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Letting agents ‘overstating rental returns by 25 per cent’

Ramesh Sharma

June 1, 2004

Researchers posed first as a tenant then a potential property investor and enquired as to how much a two-bedroom flat in specific developments could be rented for.

London and Birmingham boasted the most inflated prices with 25 per cent and 13 per cent respectively. However, letting agents in Manchester and Liverpool massively under-quoted potential rental returns by 25 and 15 per cent respectively. Sheffield agents were the most honest, quoting the same figure to both tenant and investor.

Overall the trend is for agents to quote approximately the same to both class of caller compared to an overstatement of 8.5 per cent in 2004. Landlord Mortgages said this indicated a more cautious approach taken by letting agents brought on by increased competition to find rental properties.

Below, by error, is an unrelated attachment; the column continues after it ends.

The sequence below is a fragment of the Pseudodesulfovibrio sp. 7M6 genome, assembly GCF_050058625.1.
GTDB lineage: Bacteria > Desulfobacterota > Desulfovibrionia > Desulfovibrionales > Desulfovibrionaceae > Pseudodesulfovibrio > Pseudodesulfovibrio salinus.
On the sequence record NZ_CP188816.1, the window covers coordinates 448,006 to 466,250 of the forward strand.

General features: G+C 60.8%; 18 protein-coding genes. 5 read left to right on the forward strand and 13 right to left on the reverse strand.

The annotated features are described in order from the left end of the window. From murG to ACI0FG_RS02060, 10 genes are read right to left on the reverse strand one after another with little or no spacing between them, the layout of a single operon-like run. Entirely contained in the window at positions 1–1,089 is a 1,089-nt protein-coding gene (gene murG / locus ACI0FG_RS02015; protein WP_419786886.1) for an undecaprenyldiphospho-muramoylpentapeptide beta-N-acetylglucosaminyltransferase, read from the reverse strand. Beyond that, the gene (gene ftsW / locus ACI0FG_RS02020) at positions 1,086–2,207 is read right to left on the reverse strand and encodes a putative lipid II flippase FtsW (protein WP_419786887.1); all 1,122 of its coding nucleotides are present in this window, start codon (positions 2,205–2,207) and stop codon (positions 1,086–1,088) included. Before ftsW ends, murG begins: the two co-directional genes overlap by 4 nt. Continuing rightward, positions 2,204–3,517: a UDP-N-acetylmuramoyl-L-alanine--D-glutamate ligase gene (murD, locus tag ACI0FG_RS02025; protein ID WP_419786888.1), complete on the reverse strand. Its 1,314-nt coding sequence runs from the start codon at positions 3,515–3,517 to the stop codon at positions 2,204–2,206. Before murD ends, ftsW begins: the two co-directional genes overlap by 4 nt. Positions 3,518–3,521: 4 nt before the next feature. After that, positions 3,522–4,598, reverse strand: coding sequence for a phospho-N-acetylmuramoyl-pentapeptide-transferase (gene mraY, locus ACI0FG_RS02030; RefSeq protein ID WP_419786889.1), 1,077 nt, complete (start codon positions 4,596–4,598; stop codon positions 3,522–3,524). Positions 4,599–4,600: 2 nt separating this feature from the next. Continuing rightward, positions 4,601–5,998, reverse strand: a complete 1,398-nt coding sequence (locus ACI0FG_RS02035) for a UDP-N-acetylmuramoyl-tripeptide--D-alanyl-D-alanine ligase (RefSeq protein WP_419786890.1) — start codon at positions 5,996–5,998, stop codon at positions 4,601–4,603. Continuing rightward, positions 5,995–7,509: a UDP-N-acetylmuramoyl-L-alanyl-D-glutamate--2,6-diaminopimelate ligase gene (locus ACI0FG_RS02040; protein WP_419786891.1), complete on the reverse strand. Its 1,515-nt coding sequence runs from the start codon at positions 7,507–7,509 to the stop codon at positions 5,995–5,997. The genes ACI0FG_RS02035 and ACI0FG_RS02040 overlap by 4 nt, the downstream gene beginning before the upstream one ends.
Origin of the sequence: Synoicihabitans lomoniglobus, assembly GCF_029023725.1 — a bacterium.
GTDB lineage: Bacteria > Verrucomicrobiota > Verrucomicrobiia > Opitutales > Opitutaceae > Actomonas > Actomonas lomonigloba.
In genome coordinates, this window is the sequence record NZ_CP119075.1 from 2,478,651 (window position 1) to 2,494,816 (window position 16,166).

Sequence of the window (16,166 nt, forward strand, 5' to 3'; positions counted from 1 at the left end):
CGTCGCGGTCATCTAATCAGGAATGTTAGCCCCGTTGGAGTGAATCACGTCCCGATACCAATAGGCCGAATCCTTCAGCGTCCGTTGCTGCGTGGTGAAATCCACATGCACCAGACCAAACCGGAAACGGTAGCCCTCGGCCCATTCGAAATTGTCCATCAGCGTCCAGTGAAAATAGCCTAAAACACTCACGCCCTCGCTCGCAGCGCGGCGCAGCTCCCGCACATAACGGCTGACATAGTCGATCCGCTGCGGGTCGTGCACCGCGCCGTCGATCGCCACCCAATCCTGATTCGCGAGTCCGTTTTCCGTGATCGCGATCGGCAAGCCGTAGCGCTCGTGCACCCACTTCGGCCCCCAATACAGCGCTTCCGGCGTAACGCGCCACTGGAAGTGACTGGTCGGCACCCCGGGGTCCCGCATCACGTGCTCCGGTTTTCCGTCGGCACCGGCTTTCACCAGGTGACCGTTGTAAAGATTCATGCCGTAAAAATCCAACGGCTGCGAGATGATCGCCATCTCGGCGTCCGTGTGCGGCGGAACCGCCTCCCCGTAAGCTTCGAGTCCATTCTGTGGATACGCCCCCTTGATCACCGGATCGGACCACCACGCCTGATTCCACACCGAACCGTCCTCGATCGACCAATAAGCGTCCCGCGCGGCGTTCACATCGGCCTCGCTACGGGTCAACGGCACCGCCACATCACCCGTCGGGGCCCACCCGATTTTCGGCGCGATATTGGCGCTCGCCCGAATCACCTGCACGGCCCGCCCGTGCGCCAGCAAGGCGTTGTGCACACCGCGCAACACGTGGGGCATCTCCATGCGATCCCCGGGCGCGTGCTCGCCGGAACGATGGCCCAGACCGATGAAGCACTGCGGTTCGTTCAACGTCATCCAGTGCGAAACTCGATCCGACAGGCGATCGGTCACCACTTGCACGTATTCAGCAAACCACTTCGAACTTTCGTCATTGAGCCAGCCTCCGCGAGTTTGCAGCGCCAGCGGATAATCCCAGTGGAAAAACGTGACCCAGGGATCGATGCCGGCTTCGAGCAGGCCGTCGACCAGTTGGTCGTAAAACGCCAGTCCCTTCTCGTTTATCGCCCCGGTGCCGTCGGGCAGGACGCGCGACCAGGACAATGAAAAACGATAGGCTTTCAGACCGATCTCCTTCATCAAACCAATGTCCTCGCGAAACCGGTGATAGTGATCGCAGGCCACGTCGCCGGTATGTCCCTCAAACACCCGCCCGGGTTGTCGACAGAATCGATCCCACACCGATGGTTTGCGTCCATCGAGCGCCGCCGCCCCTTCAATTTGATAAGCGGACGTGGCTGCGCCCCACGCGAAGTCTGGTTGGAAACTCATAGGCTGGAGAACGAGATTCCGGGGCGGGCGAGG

Lee Grandin, managing director of Landlord Mortgages, said: “These results show it is still crucially imp-ortant for landlords to thoroughly research prospective properties before making any purchasing decisions. By relying purely on the advice of letting agents some investors may be facing a serious rent shortfall or even be put off a perfectly good property by an overly- pessimistic assessment.”

Barbara Goldsmith, managing director of Stratford Properties, agreed that care is needed. “I would suggest investors get three different opinions on a property and then draw conclusions from the results,” she said.

“Other feedback indicates extra features such as allocated parking can really boost the expected rental income as more people will be tempted to move away from city centres. Investors who thoroughly research their potential investment looking for features such as these can expect higher rental income and fewer void periods.”


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